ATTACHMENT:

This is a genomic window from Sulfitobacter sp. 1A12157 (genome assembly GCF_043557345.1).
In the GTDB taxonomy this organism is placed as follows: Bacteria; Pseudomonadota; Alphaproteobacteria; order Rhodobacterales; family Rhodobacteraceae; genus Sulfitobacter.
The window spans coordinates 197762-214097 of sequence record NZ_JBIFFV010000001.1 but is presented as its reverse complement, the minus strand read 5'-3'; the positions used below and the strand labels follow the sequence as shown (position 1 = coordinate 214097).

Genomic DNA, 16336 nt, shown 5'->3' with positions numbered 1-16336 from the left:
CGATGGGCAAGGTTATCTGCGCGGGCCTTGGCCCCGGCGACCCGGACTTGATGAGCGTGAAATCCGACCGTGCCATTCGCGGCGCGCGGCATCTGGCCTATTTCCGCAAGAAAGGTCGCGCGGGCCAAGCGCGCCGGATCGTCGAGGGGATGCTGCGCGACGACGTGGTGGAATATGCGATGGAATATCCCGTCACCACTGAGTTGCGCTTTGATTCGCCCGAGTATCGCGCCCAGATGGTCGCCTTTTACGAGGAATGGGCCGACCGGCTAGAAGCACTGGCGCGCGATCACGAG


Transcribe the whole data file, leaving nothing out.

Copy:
This is a genomic window from Sulfitobacter sp. 1A12157 (genome assembly GCF_043557345.1).
In the GTDB taxonomy this organism is placed as follows: Bacteria; Pseudomonadota; Alphaproteobacteria; order Rhodobacterales; family Rhodobacteraceae; genus Sulfitobacter.
The window spans coordinates 197762-214097 of sequence record NZ_JBIFFV010000001.1 but is presented as its reverse complement, the minus strand read 5'-3'; the positions used below and the strand labels follow the sequence as shown (position 1 = coordinate 214097).

Genomic DNA, 16336 nt, shown 5'->3' with positions numbered 1-16336 from the left:
CGATGGGCAAGGTTATCTGCGCGGGCCTTGGCCCCGGCGACCCGGACTTGATGAGCGTGAAATCCGACCGTGCCATTCGCGGCGCGCGGCATCTGGCCTATTTCCGCAAGAAAGGTCGCGCGGGCCAAGCGCGCCGGATCGTCGAGGGGATGCTGCGCGACGACGTGGTGGAATATGCGATGGAATATCCCGTCACCACTGAGTTGCGCTTTGATTCGCCCGAGTATCGCGCCCAGATGGTCGCCTTTTACGAGGAATGGGCCGACCGGCTAGAAGCACTGGCGCGCGATCACGAG